Jim Tuscher, 72, was longtime advocate for disabled, Paraquad leader

BY ROBERT A. COHN, Editor-in-Chief Emeritus

Jim Tuscher, an advocate who lobbied for Missouri’s disabled and vice president of public policy for Paraquad, died Tuesday, March 11 from heart failure. He was 72 and a resident of St. Louis.

Mr. Tuscher was one of the original staff members of Paraquad, a St. Louis organization that helps people with disabilities to be able to live independently. He worked with the late Max Starkloff, Paraquad’s founder, back in the 1970s in forming Paraquad. Mr. Tuscher became a paraplegic in his mid-20s as a result of a spinal tumor, which inspired him not only to strive to live independently but to help others with disabilities to do so. He retired at the end of 2010.

According to his daughter, Danielle Tuscher of Denver, Colo., Mr. Tuscher lived independently through December in his condo in the Central West End. She said it was important to her father to be “a participatory member of the community.”

Mr. Tuscher was born on Dec. 18, 1938 in Lyons, N.Y., where he grew up on a dairy farm. After graduating from Lyons High School in 1957, he served in the U.S. Marine Corps. He graduated with a bachelor’s degree in education from SUNY Brockport in 1965. He was a teacher in Greece, New York from 1965-67, and completed his graduate work at the University of Missouri, Columbia in 1969. He was a college counselor at Forest Park Community College from 1969-77. Mr. Tuscher advocated tirelessly at the state level for the rights of the disabled. He was instrumental in securing funding to bring 22 Centers for Independent Living to Missouri and supported other disability rights advocates nationally and in Japan and Germany. He also lobbied for a consumer-controlled personal care program funded through Vocational Rehabilitation, which has grown to assist over 10,000 people with disabilities. He also helped pass absentee voting laws that greatly increased the ease and access to absentee voting for people with disabilities.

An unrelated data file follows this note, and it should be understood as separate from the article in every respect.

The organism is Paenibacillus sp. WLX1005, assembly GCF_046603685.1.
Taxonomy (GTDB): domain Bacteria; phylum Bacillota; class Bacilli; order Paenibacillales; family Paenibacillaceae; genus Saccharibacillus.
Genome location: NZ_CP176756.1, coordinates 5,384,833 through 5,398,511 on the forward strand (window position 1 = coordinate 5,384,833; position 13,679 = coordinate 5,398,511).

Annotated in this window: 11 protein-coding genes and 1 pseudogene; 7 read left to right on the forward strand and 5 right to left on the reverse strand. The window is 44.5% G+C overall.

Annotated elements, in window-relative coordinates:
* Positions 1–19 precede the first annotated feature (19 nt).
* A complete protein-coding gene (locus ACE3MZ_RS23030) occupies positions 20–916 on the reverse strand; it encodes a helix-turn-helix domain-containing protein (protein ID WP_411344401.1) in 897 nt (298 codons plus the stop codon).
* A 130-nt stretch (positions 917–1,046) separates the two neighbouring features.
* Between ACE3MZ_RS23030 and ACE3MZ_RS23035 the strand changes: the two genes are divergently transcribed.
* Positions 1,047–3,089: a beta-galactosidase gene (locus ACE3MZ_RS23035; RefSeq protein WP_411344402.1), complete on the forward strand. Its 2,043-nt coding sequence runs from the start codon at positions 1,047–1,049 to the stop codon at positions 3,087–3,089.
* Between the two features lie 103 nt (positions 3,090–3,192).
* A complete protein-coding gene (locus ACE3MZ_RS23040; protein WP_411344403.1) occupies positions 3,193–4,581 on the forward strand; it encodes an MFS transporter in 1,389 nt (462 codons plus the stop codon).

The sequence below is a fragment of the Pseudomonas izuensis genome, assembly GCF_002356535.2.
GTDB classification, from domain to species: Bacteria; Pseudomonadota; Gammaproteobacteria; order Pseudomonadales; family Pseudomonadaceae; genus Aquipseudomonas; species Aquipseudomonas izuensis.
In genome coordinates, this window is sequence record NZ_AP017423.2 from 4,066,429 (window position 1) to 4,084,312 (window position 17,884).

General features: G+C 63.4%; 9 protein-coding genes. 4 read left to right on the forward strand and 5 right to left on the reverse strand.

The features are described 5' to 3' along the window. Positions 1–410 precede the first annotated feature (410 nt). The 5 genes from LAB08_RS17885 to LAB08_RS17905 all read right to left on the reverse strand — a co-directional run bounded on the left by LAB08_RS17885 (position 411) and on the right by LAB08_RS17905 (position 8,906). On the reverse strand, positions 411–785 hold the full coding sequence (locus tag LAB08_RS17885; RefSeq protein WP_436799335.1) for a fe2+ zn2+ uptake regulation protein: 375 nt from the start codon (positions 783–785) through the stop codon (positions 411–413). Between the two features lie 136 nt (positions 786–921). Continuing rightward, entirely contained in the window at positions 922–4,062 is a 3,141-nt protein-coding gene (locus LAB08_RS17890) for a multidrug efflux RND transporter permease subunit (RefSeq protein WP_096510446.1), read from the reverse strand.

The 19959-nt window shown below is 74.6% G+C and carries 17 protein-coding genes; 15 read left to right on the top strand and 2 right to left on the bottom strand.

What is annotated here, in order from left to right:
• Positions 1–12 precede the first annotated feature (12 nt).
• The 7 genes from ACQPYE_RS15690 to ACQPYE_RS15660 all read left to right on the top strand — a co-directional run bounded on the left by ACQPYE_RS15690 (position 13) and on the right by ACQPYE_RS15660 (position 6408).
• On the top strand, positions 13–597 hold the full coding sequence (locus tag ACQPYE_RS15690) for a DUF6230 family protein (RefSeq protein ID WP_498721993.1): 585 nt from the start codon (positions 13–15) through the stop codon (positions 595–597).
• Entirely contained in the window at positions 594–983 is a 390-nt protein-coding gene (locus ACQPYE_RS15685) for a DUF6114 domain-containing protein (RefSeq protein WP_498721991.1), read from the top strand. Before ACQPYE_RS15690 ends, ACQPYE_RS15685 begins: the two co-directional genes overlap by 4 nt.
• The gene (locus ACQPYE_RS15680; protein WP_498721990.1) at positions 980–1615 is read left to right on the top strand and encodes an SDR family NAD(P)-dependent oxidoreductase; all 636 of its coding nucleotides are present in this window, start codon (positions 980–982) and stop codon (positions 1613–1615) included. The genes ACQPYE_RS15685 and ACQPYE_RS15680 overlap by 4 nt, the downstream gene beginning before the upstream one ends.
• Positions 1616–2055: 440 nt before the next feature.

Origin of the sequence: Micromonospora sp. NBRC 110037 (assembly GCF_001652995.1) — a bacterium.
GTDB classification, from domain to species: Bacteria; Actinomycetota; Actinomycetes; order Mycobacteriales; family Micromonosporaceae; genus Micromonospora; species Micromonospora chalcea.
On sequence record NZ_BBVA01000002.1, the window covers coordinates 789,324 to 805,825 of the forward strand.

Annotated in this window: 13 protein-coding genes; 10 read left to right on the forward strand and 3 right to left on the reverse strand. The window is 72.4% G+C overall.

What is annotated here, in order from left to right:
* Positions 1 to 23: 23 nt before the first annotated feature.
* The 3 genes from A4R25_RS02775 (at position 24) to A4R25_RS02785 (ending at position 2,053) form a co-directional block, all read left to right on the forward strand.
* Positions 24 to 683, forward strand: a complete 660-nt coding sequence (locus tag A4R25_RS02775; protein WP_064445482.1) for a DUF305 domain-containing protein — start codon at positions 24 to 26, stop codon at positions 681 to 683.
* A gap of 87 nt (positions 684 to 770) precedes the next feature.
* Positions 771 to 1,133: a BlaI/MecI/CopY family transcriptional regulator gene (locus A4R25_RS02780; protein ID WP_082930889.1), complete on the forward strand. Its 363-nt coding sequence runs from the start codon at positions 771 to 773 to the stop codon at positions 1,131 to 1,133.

At the national level, he was Missouri’s field leader in advocating passage of the Americans with Disabilities Act, and was on the White House lawn when it was signed in 1990. He served on the Governor’s Council for People with Disabilities through three administrations. Survivors, include his daughter, Danielle Tuscher of Denver, Colo. and granddaughter, Mesha Tuscher and family friend Kirsten Dunham. A community memorial service held as a celebration of Mr. Tuscher’s “exuberant and active life” is scheduled for 11 a.m. Thursday, March 10, at Central Reform Congregation, 5020 Waterman Boulevard.

Memorial contributions may be made to Paraquad, 5420 Oakland Street, St. Louis, Mo. 63110.